Is this the same S&P that dismissed the economic downturn that was forecast for 2008? Is this the same S & P who rated the Toxic mortgages that brought on the great recession as A plus? Then of course those so called A plus mortgages took down the entire world economy! I take what S & P has to say with a grain of salt! As far as NAFTA it would be a minor blip either way! AMLO is a different story completely companies have already told the Mexican people and the Mexican government what would happen, if AMLO won the presidency. In Venezuela Chavez first Maduro later nationalized companies and stole money and other forms of wealth then ran these companies into the ground! Unlike in Venezuela the international companies see the writing on the wall, if AMLO wins. They won’t wait to have their factories nationalized again , instead the companies are laying the ground work now to close their factories in Mexico and move their money out of Mexico, before AMLO came to power, In about 6 months from the election to his taking office in December of 2018 the companies would layoff the workers and then move the money overseas. If AMLO takes office the industrial parks and zones in various Mexican cities will have, become Ghost Towns! The people will be gone along with factories and the jobs!

    • Perhaps you would like to share your sources for the claims you make. Those of us that actually work in the Maquiladora Industry have heard no talk of leaving Mexico because of AMLO. In fact at most of the Industry associations, they are all saying the same thing. The Maquiladora industry had a much better deal with Mexico before NAFTA. No certificate of origins, no sectoral programs. Nafta like all trade agreements established mechanisms to offer more legal certainty and dispute resolution – they do not encourage companies to relocate jobs. AMLO has the same objections to NAFTA that most of us in the industry said would happen. The fear was that Mexico would become a provider of cheap labor and wages would be suppressed in order to encourage foreign investment. That is exactly what has happened and will change under AMLO. Many foreign factories left Mexico to move to China because of cheaper labor only to have quality problems and intellectual property disputes. Some of them have moved back to Mexico, like Mattel. Many of us have had serious reservations about opening the energy sector to foreign investment. This did not work in the past and led to the expropriation of the sector by President Lazaro Cardenas which was financed by selling bonds to the public and paid off over years. Many people made sacrifices to eliminate foreign exploitation in that sector, and many are not in favor of this reform. AMLO says he will put it to a referendum. It appears that this time, no one is paying attention to the lies and scare tactics. It is again time for a populist President in Mexico.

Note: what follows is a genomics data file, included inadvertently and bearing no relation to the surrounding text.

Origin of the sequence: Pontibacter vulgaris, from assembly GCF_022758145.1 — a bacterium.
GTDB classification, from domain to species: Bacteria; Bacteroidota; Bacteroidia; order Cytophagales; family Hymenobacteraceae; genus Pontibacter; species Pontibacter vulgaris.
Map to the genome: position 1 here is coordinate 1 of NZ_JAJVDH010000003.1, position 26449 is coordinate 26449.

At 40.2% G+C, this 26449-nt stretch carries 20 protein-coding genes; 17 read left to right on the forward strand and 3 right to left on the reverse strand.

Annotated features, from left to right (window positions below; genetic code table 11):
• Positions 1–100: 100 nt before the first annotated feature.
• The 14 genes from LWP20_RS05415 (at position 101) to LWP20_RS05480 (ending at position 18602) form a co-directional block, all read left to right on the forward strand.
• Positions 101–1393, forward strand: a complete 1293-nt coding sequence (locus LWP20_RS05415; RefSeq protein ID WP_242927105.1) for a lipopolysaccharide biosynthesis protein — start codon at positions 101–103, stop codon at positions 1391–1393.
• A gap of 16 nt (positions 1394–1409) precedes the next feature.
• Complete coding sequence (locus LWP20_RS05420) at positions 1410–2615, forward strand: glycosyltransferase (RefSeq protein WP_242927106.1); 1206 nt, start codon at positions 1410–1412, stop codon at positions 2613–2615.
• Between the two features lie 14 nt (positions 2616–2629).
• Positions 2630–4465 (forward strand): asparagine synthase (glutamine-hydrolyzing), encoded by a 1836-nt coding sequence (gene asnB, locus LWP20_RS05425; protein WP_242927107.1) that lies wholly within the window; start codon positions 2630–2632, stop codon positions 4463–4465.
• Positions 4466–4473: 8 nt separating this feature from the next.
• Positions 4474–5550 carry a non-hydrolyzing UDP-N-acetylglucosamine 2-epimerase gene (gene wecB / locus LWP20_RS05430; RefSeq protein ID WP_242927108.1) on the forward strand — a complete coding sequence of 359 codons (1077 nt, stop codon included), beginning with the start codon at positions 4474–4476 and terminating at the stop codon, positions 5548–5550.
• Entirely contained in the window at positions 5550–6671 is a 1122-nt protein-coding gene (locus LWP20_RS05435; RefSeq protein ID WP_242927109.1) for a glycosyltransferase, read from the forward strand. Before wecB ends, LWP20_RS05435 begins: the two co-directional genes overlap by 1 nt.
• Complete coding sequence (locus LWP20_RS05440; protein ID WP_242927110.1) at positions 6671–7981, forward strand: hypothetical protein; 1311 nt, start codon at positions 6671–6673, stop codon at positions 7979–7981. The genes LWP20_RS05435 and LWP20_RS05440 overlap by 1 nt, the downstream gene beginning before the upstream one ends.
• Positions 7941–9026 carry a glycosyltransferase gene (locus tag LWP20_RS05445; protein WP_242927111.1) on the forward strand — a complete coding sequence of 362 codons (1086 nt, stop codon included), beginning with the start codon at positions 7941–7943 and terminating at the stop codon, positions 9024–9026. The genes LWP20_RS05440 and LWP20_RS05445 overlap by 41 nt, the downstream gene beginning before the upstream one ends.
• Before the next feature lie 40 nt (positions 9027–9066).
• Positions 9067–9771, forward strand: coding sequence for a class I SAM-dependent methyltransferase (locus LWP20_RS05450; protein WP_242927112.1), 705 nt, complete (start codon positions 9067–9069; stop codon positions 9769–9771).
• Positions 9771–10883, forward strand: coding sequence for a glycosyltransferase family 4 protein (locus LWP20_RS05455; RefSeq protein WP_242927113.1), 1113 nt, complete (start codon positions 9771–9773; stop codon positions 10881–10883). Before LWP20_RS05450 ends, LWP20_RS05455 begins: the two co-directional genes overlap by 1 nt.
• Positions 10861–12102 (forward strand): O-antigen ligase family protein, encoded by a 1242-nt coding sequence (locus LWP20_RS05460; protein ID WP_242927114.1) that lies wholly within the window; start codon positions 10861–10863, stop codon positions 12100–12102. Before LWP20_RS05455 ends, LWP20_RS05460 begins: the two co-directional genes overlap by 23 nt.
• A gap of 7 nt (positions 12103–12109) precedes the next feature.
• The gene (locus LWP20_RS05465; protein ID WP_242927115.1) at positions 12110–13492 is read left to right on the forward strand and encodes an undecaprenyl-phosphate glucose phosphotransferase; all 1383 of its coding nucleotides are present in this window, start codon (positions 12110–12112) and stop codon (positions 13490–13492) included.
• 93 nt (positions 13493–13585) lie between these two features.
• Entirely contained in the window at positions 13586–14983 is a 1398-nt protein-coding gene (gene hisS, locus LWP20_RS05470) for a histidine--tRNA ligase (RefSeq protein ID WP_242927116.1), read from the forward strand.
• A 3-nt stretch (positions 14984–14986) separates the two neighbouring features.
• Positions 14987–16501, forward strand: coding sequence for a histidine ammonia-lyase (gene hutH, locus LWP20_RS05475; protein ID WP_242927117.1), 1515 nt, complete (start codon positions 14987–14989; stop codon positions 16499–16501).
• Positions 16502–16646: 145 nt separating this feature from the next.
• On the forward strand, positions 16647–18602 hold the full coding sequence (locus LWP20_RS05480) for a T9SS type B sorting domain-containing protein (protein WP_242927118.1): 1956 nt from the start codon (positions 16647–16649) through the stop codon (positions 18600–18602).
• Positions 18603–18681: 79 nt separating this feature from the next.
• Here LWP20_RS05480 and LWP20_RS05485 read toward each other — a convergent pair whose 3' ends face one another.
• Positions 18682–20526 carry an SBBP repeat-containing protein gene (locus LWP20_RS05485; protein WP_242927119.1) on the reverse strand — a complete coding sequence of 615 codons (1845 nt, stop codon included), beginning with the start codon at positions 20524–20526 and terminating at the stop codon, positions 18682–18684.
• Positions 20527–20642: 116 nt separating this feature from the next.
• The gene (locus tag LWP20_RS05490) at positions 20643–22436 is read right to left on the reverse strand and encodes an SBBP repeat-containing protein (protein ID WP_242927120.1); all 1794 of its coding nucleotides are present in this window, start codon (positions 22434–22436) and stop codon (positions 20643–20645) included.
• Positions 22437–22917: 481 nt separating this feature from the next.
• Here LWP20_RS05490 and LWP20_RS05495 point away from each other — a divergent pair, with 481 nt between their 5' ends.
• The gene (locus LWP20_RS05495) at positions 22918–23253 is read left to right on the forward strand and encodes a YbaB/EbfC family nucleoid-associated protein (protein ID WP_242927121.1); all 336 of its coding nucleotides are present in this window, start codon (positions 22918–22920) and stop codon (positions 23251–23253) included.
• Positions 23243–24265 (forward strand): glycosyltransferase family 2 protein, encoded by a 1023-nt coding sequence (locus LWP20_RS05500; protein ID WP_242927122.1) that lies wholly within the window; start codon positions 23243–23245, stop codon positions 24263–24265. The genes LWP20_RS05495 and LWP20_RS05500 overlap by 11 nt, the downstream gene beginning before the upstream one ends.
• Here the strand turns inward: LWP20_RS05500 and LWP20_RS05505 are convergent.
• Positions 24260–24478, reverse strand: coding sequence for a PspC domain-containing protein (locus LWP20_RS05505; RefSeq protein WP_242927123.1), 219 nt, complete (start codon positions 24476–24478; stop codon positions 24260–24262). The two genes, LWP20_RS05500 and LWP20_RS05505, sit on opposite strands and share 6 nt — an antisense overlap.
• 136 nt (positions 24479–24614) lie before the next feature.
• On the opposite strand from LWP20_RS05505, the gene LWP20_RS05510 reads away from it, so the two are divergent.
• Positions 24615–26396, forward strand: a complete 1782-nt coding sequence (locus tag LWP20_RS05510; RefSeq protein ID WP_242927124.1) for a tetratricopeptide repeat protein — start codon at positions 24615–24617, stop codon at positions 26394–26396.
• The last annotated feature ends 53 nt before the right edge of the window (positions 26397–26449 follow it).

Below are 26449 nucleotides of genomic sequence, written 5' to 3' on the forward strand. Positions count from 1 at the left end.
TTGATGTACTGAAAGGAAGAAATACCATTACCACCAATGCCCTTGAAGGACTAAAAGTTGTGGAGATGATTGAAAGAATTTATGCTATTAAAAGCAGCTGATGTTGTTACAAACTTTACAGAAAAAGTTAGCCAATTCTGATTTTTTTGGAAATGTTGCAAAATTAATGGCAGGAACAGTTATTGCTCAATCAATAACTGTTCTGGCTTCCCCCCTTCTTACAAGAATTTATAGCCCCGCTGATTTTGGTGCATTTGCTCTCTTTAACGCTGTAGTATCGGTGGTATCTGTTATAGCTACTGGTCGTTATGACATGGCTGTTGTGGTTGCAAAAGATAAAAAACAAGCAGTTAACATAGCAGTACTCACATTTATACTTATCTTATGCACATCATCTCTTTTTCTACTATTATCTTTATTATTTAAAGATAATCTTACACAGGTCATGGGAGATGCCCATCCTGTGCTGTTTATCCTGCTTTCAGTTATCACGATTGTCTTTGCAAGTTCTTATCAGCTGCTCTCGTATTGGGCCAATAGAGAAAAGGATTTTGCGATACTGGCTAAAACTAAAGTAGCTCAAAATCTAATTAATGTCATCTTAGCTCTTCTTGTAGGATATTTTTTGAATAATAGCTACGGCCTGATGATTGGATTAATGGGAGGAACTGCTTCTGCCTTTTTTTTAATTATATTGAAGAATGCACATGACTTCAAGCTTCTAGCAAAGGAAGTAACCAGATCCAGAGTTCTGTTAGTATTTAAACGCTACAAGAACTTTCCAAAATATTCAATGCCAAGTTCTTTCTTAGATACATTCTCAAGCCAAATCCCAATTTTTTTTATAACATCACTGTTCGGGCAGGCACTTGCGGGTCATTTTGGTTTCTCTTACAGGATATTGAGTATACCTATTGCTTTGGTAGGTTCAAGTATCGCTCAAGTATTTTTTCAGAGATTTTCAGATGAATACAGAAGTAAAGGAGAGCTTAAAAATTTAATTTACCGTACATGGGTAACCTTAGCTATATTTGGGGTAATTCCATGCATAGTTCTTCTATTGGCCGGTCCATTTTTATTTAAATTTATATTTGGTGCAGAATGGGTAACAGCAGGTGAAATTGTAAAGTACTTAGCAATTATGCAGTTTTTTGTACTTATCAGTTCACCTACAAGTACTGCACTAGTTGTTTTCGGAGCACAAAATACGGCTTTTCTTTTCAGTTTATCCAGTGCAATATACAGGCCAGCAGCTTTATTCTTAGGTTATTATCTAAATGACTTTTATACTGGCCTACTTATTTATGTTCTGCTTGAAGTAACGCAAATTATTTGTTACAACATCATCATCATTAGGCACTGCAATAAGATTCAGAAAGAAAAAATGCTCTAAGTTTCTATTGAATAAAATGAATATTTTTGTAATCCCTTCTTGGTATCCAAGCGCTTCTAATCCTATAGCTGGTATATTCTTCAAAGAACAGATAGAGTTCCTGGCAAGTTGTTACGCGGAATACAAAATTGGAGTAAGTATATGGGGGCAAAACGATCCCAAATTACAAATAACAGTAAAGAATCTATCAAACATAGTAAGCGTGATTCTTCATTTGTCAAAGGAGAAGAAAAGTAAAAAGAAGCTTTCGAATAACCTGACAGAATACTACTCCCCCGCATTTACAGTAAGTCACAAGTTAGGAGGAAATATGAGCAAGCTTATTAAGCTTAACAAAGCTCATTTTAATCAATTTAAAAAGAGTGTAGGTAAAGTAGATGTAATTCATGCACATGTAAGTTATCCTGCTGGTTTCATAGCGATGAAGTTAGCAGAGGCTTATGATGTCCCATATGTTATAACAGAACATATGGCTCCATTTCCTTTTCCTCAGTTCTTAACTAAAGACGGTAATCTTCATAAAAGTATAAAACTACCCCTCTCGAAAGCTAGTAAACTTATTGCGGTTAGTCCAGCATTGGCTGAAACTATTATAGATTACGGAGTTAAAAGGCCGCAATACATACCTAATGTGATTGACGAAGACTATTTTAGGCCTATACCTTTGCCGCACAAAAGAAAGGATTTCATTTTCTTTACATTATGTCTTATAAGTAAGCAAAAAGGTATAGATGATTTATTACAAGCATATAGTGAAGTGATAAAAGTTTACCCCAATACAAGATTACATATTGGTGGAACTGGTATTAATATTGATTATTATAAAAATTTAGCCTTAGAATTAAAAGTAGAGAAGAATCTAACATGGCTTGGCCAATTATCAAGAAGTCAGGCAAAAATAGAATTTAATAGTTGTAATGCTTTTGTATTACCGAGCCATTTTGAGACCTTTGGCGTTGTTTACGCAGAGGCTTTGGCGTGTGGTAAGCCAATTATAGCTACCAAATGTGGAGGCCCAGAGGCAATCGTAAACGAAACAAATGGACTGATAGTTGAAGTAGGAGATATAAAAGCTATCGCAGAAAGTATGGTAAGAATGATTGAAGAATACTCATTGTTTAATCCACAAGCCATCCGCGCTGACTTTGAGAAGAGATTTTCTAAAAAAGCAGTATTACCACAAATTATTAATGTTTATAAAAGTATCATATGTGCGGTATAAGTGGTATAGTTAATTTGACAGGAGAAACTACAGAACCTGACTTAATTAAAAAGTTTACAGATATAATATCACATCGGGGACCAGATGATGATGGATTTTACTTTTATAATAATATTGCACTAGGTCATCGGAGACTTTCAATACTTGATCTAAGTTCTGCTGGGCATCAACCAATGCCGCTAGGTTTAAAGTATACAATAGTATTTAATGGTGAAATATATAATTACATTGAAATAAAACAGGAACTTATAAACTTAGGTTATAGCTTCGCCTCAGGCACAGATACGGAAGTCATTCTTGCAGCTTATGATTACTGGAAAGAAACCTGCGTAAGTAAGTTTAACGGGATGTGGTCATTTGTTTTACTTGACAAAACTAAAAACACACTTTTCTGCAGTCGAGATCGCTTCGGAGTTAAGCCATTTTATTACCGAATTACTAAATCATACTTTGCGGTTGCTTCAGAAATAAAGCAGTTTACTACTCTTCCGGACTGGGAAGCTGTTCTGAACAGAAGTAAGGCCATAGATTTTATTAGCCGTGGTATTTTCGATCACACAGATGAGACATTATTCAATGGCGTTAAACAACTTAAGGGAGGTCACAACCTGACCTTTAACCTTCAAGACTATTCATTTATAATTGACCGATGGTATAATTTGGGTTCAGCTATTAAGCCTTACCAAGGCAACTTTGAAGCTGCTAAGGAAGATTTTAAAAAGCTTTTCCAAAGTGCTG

• Why not look at Lopez Obrador’s rexord instead of insulting with Chavez comparisons. Amlo did an incredible job as jefe of Mexico City which has a population larger than many countries.He is a populist yes but he is also a brilliant leader. He had my vote in 2012 and will have it again.

    • cooncats

      What Glenn said. Why keep electing the same bunch of PRI and PAN corruptos? How much theft of public money is enough to convince the Mexican people to try something different? The fact is when this guy was mayor, as noted of a city whose population equals many countries, the results were positive. Do you think the results from PRI electees over the last 6 years have been positive? If you do, you obviously haven’t been following the endless reports of their big time theft here.

  • Güerito